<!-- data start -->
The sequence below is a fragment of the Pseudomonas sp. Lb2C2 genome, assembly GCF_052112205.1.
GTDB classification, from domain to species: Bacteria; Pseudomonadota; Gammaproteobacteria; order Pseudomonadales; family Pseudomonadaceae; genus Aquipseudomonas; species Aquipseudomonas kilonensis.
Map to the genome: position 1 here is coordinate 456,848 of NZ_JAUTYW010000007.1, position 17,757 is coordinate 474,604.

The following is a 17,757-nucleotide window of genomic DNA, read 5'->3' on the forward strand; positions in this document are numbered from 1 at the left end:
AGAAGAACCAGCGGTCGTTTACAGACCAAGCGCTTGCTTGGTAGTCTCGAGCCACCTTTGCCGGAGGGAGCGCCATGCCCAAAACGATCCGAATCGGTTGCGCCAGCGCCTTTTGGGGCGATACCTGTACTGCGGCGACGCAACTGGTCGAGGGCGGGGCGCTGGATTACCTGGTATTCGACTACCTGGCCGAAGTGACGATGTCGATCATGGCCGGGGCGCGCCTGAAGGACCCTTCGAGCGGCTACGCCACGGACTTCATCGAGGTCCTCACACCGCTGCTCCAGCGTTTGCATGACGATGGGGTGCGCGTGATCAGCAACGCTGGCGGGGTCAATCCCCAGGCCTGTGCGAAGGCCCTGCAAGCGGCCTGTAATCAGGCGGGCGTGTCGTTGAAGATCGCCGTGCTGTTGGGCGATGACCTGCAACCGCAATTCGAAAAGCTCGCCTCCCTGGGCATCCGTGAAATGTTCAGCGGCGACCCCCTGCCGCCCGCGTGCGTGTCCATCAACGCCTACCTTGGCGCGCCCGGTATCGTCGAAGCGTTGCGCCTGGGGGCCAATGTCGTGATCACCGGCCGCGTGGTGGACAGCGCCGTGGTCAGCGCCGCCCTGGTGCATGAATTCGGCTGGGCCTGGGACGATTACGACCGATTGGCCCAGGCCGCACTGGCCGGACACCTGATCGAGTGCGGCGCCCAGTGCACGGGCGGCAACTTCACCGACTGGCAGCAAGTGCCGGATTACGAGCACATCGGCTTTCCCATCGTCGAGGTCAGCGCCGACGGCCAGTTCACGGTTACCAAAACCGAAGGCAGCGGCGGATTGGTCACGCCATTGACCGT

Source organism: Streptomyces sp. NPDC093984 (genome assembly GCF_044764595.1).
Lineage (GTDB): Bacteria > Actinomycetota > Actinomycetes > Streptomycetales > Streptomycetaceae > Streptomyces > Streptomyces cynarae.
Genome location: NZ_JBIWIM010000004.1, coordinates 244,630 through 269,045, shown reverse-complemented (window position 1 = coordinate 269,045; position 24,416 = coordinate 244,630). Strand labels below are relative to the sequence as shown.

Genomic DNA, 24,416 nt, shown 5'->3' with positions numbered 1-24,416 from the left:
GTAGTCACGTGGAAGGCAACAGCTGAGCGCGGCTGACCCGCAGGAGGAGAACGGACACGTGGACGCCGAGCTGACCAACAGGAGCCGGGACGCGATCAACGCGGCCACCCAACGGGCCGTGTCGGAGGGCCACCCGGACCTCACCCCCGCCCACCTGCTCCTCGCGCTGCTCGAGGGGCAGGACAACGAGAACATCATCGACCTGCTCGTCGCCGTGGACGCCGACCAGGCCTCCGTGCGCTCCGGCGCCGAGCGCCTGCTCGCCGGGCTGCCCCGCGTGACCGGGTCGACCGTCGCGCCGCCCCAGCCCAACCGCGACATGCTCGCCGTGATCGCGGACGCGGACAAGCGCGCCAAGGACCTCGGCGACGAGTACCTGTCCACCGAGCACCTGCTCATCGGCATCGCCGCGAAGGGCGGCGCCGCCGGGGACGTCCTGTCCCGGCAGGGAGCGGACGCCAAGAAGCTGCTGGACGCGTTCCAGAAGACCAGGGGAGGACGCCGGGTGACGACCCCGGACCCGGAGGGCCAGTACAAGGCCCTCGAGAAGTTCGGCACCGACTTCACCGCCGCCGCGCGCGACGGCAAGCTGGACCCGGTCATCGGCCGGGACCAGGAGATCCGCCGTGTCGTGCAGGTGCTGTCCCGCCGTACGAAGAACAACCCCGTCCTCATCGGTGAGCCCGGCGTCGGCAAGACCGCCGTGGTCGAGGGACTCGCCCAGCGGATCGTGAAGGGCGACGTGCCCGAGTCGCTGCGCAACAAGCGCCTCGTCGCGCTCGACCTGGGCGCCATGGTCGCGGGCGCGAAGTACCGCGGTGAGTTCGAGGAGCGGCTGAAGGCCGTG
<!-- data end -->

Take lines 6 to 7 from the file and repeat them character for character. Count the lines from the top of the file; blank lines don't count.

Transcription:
Source organism: Streptomyces sp. NPDC093984 (genome assembly GCF_044764595.1).
Lineage (GTDB): Bacteria > Actinomycetota > Actinomycetes > Streptomycetales > Streptomycetaceae > Streptomyces > Streptomyces cynarae.